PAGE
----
US prepared for Omicron wave, some hospitals may be ‘overrun’: Biden

As the Omicron variant cases continue to surge in the US, President Joe Biden in a meeting with state governors said some US hospitals may be “overrun” due to virus cases but the country is well prepared to take on the new virus surge.

“Omicron is a source of concern, but it should not be a source of panic,” the US president told governors as he stressed the new variant is unlikely to cause the same level of chaos as the outbreak in 2020 or the Delta surge in the US this year.

Also Read: As Europe grapples with Omicron, countries eye stricter curbs post-Christmas

“Because there have been so many vaccinations and boosters, we’re not seeing hospitalisations rising as much as they did previously,” the US president said, adding, “Americans, America have made progress. Things are better.”

The US president said he is open to shorter quarantine requirements while adding that the US is “prepared” for the  Omicron wave.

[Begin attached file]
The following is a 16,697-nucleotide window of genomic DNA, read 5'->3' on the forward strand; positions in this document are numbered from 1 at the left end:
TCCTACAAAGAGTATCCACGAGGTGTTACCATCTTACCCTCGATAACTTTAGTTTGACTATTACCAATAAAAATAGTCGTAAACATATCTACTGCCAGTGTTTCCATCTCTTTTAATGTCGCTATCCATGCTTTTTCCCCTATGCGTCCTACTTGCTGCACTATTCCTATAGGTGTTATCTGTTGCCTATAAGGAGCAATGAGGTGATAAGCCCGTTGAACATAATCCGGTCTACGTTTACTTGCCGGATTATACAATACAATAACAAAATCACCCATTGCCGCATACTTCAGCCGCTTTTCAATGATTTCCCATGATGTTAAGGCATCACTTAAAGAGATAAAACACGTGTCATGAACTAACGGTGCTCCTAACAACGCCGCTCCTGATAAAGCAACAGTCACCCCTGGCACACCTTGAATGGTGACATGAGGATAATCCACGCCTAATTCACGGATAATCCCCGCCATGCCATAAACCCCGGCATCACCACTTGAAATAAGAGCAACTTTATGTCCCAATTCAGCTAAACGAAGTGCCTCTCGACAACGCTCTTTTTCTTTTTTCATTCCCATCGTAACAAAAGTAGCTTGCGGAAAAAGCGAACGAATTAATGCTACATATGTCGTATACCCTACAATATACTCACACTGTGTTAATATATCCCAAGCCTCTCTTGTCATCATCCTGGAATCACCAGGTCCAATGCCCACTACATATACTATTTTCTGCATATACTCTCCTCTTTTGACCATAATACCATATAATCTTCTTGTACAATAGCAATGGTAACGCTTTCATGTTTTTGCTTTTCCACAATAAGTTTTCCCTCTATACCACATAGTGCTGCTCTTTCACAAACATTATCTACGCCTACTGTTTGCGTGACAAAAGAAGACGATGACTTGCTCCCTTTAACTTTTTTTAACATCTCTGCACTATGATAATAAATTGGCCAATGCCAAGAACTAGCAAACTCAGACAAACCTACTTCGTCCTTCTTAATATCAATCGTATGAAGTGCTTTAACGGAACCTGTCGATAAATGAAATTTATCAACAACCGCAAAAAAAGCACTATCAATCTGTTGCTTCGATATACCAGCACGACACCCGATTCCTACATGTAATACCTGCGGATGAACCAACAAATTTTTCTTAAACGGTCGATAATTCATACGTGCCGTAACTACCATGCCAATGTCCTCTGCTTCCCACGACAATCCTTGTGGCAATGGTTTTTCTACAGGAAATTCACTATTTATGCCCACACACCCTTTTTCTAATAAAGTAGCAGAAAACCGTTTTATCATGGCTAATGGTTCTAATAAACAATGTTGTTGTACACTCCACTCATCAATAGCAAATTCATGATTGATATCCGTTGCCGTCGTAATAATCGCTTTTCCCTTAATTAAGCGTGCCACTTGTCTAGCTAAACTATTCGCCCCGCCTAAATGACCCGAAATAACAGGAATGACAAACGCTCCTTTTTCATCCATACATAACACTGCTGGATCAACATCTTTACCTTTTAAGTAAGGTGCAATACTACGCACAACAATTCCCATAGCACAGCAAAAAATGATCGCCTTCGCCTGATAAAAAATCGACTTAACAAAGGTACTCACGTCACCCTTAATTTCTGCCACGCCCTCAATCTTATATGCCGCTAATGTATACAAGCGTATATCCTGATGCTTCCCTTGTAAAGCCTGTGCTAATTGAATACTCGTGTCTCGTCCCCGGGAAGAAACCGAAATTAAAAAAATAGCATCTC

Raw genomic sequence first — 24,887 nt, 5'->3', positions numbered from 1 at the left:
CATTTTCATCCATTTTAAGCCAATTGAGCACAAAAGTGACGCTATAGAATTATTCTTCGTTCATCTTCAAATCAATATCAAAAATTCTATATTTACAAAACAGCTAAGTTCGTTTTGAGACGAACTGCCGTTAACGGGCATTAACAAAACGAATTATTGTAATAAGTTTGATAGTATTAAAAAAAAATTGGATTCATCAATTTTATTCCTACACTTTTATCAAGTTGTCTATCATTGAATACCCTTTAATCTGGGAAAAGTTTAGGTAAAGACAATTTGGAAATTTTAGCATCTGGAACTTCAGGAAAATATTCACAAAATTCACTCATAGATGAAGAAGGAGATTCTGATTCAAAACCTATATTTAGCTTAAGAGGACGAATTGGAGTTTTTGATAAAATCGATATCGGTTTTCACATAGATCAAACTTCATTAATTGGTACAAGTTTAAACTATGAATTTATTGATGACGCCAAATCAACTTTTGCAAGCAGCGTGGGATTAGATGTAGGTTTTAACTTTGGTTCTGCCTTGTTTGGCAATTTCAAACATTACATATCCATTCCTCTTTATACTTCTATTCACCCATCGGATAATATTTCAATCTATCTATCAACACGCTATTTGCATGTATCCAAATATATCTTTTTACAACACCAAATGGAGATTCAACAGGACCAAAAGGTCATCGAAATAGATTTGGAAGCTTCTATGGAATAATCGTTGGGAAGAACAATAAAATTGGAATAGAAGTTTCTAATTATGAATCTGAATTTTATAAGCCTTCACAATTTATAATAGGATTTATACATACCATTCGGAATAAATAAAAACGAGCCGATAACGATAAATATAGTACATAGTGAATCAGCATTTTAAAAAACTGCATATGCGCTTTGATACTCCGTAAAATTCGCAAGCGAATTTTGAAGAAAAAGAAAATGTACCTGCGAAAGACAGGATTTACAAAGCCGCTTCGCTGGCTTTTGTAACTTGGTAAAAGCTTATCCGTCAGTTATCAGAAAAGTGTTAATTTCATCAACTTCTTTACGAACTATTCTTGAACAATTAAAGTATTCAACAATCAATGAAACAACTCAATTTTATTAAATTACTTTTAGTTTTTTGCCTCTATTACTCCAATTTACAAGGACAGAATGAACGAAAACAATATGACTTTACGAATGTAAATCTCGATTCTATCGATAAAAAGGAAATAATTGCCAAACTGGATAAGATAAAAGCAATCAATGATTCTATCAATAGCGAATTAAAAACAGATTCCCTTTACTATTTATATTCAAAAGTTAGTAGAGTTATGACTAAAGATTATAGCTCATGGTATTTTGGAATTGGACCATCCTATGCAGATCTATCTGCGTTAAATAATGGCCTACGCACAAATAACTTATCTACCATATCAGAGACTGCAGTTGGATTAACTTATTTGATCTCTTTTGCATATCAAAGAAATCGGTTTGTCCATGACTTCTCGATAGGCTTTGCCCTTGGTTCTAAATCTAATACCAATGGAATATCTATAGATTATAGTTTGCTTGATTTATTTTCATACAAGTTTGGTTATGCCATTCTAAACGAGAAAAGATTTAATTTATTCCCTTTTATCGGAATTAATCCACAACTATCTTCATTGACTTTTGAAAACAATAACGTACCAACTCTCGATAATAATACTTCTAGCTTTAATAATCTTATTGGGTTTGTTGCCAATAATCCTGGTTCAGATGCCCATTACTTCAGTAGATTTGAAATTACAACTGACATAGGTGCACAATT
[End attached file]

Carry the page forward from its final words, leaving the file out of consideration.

However, the US president conceded that more work needed to be done with testing still lagging behind with thousands of Americans unable to get tested over the weekend.

Watch: Biden discusses White House response to Omicron

The Biden administration had said earlier it would be sending millions on home testing kits to Americans and will be positioning military doctors amid the Omicron threat.

Also Read: Four-fold increase observed in hospitalisation of New York’s children

The United States is the worst-hit country due to the virus with over 816,000 virus fatalities and more than 52 million infections since the virus began last year.

The Omicron variant which was detected in South Africa last month has led to a surge in cases in the US. There were large scale flight cancellations during Christmas over the weekend as flight staff reported sick due to the virus with pilots and cabin crew needing to quarantine.

Reports claim the Omicron variant now accounts for 25 per cent of all COVID-19 cases in the US with the average number of cases recording a 45 per cent increase in the past week.

(With inputs from Agencies)

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